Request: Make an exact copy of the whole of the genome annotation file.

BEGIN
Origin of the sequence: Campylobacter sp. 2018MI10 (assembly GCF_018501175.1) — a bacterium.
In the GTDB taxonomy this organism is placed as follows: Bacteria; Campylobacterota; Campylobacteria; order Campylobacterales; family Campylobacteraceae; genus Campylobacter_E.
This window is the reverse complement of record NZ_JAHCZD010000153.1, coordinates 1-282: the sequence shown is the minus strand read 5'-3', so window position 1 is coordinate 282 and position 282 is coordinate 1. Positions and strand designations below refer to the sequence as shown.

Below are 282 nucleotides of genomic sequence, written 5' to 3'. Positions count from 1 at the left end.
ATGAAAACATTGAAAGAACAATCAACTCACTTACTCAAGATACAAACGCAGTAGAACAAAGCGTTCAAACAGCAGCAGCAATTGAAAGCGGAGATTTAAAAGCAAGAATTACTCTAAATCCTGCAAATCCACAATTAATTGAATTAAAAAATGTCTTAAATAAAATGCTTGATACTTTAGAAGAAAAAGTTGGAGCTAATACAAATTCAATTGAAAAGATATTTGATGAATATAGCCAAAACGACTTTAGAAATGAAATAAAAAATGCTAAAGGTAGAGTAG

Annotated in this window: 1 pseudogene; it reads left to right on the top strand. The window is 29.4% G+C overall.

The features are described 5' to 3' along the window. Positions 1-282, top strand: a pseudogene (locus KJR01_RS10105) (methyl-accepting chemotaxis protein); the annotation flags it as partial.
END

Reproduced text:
Origin of the sequence: Campylobacter sp. 2018MI10 (assembly GCF_018501175.1) — a bacterium.
In the GTDB taxonomy this organism is placed as follows: Bacteria; Campylobacterota; Campylobacteria; order Campylobacterales; family Campylobacteraceae; genus Campylobacter_E.
This window is the reverse complement of record NZ_JAHCZD010000153.1, coordinates 1-282: the sequence shown is the minus strand read 5'-3', so window position 1 is coordinate 282 and position 282 is coordinate 1. Positions and strand designations below refer to the sequence as shown.

Below are 282 nucleotides of genomic sequence, written 5' to 3'. Positions count from 1 at the left end.
ATGAAAACATTGAAAGAACAATCAACTCACTTACTCAAGATACAAACGCAGTAGAACAAAGCGTTCAAACAGCAGCAGCAATTGAAAGCGGAGATTTAAAAGCAAGAATTACTCTAAATCCTGCAAATCCACAATTAATTGAATTAAAAAATGTCTTAAATAAAATGCTTGATACTTTAGAAGAAAAAGTTGGAGCTAATACAAATTCAATTGAAAAGATATTTGATGAATATAGCCAAAACGACTTTAGAAATGAAATAAAAAATGCTAAAGGTAGAGTAG

Annotated in this window: 1 pseudogene; it reads left to right on the top strand. The window is 29.4% G+C overall.

The features are described 5' to 3' along the window. Positions 1-282, top strand: a pseudogene (locus KJR01_RS10105) (methyl-accepting chemotaxis protein); the annotation flags it as partial.